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John Michael Vore : AN EARLY GAY STUDENT

Claire Heininger | Wednesday, February 18, 2004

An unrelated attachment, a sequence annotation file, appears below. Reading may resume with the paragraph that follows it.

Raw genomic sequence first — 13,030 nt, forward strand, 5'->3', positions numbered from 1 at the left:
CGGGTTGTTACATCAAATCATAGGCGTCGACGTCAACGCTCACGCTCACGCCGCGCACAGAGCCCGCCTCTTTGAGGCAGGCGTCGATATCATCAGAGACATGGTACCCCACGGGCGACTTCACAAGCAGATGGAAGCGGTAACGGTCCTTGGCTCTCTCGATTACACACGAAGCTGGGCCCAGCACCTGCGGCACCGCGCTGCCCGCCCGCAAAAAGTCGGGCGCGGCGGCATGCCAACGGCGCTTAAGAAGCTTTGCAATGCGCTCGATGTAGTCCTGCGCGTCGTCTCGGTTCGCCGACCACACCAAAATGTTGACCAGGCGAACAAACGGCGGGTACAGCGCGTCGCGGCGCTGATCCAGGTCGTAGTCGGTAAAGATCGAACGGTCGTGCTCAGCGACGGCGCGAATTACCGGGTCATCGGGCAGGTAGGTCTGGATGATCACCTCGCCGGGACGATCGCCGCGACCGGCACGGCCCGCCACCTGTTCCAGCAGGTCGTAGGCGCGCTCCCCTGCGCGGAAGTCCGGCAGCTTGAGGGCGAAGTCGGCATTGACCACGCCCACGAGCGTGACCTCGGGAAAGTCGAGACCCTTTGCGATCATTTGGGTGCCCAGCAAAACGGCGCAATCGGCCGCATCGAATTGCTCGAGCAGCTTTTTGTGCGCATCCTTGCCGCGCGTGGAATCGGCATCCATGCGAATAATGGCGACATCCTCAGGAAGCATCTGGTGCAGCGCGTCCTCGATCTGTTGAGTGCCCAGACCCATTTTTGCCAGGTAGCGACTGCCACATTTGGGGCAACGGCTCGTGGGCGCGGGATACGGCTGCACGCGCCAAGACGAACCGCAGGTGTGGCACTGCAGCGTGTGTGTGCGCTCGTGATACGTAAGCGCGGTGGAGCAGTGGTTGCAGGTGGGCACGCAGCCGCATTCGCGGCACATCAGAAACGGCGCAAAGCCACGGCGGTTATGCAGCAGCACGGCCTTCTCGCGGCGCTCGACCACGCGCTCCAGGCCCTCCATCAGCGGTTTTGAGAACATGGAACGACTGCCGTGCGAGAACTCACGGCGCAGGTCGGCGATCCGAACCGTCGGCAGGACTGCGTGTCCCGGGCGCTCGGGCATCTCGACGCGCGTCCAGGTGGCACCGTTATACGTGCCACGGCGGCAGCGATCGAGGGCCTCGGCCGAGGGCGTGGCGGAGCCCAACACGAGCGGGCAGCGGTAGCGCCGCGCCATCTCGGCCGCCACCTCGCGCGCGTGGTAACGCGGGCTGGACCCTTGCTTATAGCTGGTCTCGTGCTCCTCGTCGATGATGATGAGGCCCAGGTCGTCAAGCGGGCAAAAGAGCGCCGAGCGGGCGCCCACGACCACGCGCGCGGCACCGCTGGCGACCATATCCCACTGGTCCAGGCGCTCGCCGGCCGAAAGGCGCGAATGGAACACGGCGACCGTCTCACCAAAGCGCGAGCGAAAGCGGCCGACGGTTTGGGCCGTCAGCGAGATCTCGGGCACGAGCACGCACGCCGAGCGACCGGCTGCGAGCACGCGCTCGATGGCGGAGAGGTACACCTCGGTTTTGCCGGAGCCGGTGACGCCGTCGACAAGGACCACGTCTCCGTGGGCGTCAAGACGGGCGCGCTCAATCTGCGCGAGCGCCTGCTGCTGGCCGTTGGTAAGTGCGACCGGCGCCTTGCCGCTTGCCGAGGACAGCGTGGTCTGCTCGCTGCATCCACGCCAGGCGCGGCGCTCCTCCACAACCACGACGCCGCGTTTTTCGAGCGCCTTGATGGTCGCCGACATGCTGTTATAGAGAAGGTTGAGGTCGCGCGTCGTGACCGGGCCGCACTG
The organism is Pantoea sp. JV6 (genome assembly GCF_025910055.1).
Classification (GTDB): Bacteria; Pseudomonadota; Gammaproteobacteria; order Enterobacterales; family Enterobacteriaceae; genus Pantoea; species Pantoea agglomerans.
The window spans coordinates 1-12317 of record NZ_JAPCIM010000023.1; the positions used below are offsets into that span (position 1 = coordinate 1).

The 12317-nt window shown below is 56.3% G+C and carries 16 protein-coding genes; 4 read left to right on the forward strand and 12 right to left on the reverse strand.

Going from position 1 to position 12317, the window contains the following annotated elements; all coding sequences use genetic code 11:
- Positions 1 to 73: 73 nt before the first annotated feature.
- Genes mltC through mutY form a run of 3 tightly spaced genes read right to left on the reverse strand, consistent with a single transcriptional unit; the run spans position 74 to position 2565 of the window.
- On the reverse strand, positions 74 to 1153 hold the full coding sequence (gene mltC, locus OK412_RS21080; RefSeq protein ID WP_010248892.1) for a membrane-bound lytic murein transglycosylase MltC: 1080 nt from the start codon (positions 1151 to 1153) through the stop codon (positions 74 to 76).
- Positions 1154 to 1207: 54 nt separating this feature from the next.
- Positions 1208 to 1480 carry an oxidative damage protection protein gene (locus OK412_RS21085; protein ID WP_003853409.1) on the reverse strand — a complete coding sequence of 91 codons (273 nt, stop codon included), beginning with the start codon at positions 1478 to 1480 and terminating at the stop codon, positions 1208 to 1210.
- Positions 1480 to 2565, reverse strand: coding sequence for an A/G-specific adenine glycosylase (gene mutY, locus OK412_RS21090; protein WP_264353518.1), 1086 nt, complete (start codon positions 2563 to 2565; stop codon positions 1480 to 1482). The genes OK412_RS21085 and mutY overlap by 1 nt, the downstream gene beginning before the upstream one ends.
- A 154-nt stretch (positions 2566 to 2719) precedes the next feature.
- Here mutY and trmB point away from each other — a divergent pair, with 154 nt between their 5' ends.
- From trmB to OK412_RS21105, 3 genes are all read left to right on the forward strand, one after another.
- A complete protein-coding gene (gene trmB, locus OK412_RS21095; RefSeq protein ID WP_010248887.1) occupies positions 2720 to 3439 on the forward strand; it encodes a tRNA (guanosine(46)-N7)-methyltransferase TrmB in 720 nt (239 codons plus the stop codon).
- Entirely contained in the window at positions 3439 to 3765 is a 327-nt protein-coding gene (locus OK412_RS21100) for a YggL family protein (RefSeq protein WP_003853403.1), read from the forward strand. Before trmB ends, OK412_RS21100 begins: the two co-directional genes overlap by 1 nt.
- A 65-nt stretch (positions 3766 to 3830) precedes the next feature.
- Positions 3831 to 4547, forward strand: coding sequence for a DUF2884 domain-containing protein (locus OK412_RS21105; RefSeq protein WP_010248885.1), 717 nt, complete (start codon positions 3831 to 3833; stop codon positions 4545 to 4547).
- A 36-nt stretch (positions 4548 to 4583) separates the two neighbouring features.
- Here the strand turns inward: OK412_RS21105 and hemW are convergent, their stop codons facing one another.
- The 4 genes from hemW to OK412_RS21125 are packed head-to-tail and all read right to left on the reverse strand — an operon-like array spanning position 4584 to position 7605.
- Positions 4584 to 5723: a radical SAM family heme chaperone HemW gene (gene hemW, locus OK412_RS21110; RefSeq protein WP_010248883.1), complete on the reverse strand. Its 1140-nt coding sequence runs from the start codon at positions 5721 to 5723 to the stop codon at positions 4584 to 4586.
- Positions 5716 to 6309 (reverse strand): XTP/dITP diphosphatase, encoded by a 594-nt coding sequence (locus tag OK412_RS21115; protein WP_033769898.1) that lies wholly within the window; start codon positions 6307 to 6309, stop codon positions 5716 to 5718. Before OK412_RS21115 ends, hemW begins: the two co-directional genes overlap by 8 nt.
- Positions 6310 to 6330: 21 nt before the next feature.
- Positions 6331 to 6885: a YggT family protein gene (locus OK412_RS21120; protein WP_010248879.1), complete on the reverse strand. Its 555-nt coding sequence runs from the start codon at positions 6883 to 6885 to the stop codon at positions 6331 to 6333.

Coming out to his own family was gut-wrenching. Coming out to the Notre Dame family proved to be another challenge entirely.John Michael Vore learned the distinction the hard way when, as an undergraduate struggling to place his identity, he realized he was gay and sought out a priest for counseling. Instead of the spiritual guidance he expected to receive, he said he got sexual abuse and a stifling silence. Vore said he also discovered that the University’s highly touted “family” didn’t live up to its promises.”They say Notre Dame is a family,” Vore said. “If you’re my parents, you’ve got to take care of me. If I come to Notre Dame not knowing I’m gay and discover it while I’m there, I don’t want to be silenced.”Vore said his first reports of the abuse, as well as his subsequent efforts to gain acknowledgment of gays on campus, were quieted by an administration that was more concerned with its image than with the values it pledged to promote and the students it promised to respect.However, Notre Dame spokesman Matt Storin said that while he could not comment on Vore’s particular case, the University took immediate action in response to all sexual abuse allegations. He added that he believed all involved in the abuse incidents were of graduate student age.Vore focused on the University’s attitude towards gay students, saying that it was careful not to publicize the existence of a group that might cause controversy among donors.”Notre Dame has to play a game with its donors to survive,” Vore said. “They’re making sure none of the donors feel uncomfortable.”Vore believes that this money-for-image exchange factors highly into the University’s reaction to students in his situation.”They’re very conservative because they don’t want to offend people who give them money, don’t want to interfere with the cash cow,” he said. “[So] they ostracize things that go against the ‘Notre Dame family’ and the university’s Catholic character.”Gay students do not fit into this ideal character, and, Vore said, Notre Dame doesn’t do much to mask their exclusion. He believes that by catering to the priorities of Catholicism over the priorities of individualism and intellectual curiosity, the University not only hurts students like himself but also betrays its purpose.”A Catholic university is a contradiction in terms,” Vore said. “There is a conservative Pope and pressure to meet Catholic priorities. But at a university you are taught to think for yourself – to question everything, to question us, to question where you end up.”Vore’s own questioning persisted throughout his time at the University, when he consistently tried to bring alternative, liberal and progressive views to campus. His masters’ thesis, “Gay Man in Catholic Disneyland,” which was published in 2002 as an introduction to his memoir “Tell Me What Home Is Like,” summarized his feelings about Notre Dame’s profit-driven decision making. He compared the University’s image-conscious approach to a corporation trying to maintain “a theme park for Catholics.” In addition to his thesis, Vore was involved with GALA (Gay and Lesbian Alumni/ae of Notre Dame and Saint Mary’s College), contributed consultation to the University’s antidiscrimination clause and suggested that a permanent standing committee on gay and lesbian issues be created at Notre Dame. Although Vore has since stepped outside Notre Dame, publishing “Moving Into History: Lookout Liberals, Psychological Correctness and Victim Cultures” in 2003, he continues to urge others who have been ignored, abused or both to step back into the dialogue. He stressed that “you don’t get through it by hiding – you get through it by creating a network of people to help.”Such a network was missing from the University’s own stance on the sexual abuse crisis, Vore said. He said that administrators have focused too much on congratulating Notre Dame’s response to the scandals without acknowledging that events on its own campus were a contributing force in the first place.”It all comes down to how Notre Dame is sold,” he said. “It goes back to the Catholic Disneyland concept. Notre Dame has a lot of first-hand experience with the sex abuse scandal, but [these reactions] are evidence that the University is still taking care of itself first and foremost – and that’s sad.”A self-serving and exclusive community, Vore reiterated, is not worthy of the “family” title. “If you care too much about image,” he said, “you’re going to lose what you’re all about.”